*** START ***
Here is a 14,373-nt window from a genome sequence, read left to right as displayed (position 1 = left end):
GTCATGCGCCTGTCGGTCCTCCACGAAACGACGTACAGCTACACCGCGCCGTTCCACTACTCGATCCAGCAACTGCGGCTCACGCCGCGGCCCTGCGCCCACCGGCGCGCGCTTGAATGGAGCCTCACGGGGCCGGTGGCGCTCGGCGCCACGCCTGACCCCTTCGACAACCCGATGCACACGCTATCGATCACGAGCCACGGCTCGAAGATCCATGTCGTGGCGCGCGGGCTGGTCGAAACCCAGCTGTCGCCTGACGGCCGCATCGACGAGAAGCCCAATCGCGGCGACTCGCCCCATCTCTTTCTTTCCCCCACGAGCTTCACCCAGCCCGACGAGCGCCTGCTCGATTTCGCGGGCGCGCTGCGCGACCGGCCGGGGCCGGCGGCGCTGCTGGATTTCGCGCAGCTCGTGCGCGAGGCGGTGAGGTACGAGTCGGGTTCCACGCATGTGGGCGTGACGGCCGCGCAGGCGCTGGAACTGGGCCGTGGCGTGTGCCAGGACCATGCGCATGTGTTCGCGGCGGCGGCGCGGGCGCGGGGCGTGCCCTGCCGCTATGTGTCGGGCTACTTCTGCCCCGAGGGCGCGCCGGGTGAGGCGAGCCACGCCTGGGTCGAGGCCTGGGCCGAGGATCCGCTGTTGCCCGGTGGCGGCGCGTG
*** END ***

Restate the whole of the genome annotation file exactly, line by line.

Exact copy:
Here is a 14,373-nt window from a genome sequence, read left to right as displayed (position 1 = left end):
GTCATGCGCCTGTCGGTCCTCCACGAAACGACGTACAGCTACACCGCGCCGTTCCACTACTCGATCCAGCAACTGCGGCTCACGCCGCGGCCCTGCGCCCACCGGCGCGCGCTTGAATGGAGCCTCACGGGGCCGGTGGCGCTCGGCGCCACGCCTGACCCCTTCGACAACCCGATGCACACGCTATCGATCACGAGCCACGGCTCGAAGATCCATGTCGTGGCGCGCGGGCTGGTCGAAACCCAGCTGTCGCCTGACGGCCGCATCGACGAGAAGCCCAATCGCGGCGACTCGCCCCATCTCTTTCTTTCCCCCACGAGCTTCACCCAGCCCGACGAGCGCCTGCTCGATTTCGCGGGCGCGCTGCGCGACCGGCCGGGGCCGGCGGCGCTGCTGGATTTCGCGCAGCTCGTGCGCGAGGCGGTGAGGTACGAGTCGGGTTCCACGCATGTGGGCGTGACGGCCGCGCAGGCGCTGGAACTGGGCCGTGGCGTGTGCCAGGACCATGCGCATGTGTTCGCGGCGGCGGCGCGGGCGCGGGGCGTGCCCTGCCGCTATGTGTCGGGCTACTTCTGCCCCGAGGGCGCGCCGGGTGAGGCGAGCCACGCCTGGGTCGAGGCCTGGGCCGAGGATCCGCTGTTGCCCGGTGGCGGCGCGTG